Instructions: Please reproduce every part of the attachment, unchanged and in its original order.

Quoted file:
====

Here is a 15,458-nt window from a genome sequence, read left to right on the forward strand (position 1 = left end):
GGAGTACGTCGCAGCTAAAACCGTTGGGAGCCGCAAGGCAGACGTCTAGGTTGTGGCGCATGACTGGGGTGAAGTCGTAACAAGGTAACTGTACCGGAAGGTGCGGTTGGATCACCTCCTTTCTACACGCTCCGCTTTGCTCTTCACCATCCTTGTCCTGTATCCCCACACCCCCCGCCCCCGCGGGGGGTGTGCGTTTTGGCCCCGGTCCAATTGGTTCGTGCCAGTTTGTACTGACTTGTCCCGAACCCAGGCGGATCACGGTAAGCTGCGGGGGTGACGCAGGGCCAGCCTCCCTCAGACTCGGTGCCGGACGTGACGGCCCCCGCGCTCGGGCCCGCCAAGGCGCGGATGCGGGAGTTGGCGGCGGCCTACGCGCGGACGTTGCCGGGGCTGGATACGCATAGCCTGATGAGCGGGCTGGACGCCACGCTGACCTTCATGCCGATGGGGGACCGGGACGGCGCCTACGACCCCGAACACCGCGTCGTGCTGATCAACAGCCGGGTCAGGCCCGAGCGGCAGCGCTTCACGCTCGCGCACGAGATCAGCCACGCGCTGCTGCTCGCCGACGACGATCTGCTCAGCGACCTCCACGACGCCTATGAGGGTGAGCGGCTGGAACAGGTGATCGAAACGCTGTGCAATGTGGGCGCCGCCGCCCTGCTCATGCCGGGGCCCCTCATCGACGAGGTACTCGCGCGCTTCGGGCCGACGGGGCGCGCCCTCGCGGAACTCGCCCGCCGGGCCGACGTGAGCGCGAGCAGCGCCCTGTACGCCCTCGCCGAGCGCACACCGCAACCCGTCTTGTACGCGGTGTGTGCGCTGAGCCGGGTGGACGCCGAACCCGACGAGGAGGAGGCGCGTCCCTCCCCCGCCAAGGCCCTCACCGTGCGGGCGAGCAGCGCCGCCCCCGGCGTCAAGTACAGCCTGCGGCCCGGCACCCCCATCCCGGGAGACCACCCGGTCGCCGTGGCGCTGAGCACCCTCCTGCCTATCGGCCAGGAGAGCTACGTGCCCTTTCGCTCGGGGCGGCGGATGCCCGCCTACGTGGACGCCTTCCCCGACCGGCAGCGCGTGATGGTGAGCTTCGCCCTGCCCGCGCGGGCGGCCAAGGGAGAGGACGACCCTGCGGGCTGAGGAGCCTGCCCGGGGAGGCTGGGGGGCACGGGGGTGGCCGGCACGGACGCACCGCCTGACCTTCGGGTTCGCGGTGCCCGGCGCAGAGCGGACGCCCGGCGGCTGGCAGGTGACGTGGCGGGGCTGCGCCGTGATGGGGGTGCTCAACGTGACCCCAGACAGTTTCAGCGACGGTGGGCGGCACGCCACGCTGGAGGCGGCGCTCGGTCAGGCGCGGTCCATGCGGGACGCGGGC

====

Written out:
Here is a 15,458-nt window from a genome sequence, read left to right on the forward strand (position 1 = left end):
GGAGTACGTCGCAGCTAAAACCGTTGGGAGCCGCAAGGCAGACGTCTAGGTTGTGGCGCATGACTGGGGTGAAGTCGTAACAAGGTAACTGTACCGGAAGGTGCGGTTGGATCACCTCCTTTCTACACGCTCCGCTTTGCTCTTCACCATCCTTGTCCTGTATCCCCACACCCCCCGCCCCCGCGGGGGGTGTGCGTTTTGGCCCCGGTCCAATTGGTTCGTGCCAGTTTGTACTGACTTGTCCCGAACCCAGGCGGATCACGGTAAGCTGCGGGGGTGACGCAGGGCCAGCCTCCCTCAGACTCGGTGCCGGACGTGACGGCCCCCGCGCTCGGGCCCGCCAAGGCGCGGATGCGGGAGTTGGCGGCGGCCTACGCGCGGACGTTGCCGGGGCTGGATACGCATAGCCTGATGAGCGGGCTGGACGCCACGCTGACCTTCATGCCGATGGGGGACCGGGACGGCGCCTACGACCCCGAACACCGCGTCGTGCTGATCAACAGCCGGGTCAGGCCCGAGCGGCAGCGCTTCACGCTCGCGCACGAGATCAGCCACGCGCTGCTGCTCGCCGACGACGATCTGCTCAGCGACCTCCACGACGCCTATGAGGGTGAGCGGCTGGAACAGGTGATCGAAACGCTGTGCAATGTGGGCGCCGCCGCCCTGCTCATGCCGGGGCCCCTCATCGACGAGGTACTCGCGCGCTTCGGGCCGACGGGGCGCGCCCTCGCGGAACTCGCCCGCCGGGCCGACGTGAGCGCGAGCAGCGCCCTGTACGCCCTCGCCGAGCGCACACCGCAACCCGTCTTGTACGCGGTGTGTGCGCTGAGCCGGGTGGACGCCGAACCCGACGAGGAGGAGGCGCGTCCCTCCCCCGCCAAGGCCCTCACCGTGCGGGCGAGCAGCGCCGCCCCCGGCGTCAAGTACAGCCTGCGGCCCGGCACCCCCATCCCGGGAGACCACCCGGTCGCCGTGGCGCTGAGCACCCTCCTGCCTATCGGCCAGGAGAGCTACGTGCCCTTTCGCTCGGGGCGGCGGATGCCCGCCTACGTGGACGCCTTCCCCGACCGGCAGCGCGTGATGGTGAGCTTCGCCCTGCCCGCGCGGGCGGCCAAGGGAGAGGACGACCCTGCGGGCTGAGGAGCCTGCCCGGGGAGGCTGGGGGGCACGGGGGTGGCCGGCACGGACGCACCGCCTGACCTTCGGGTTCGCGGTGCCCGGCGCAGAGCGGACGCCCGGCGGCTGGCAGGTGACGTGGCGGGGCTGCGCCGTGATGGGGGTGCTCAACGTGACCCCAGACAGTTTCAGCGACGGTGGGCGGCACGCCACGCTGGAGGCGGCGCTCGGTCAGGCGCGGTCCATGCGGGACGCGGGC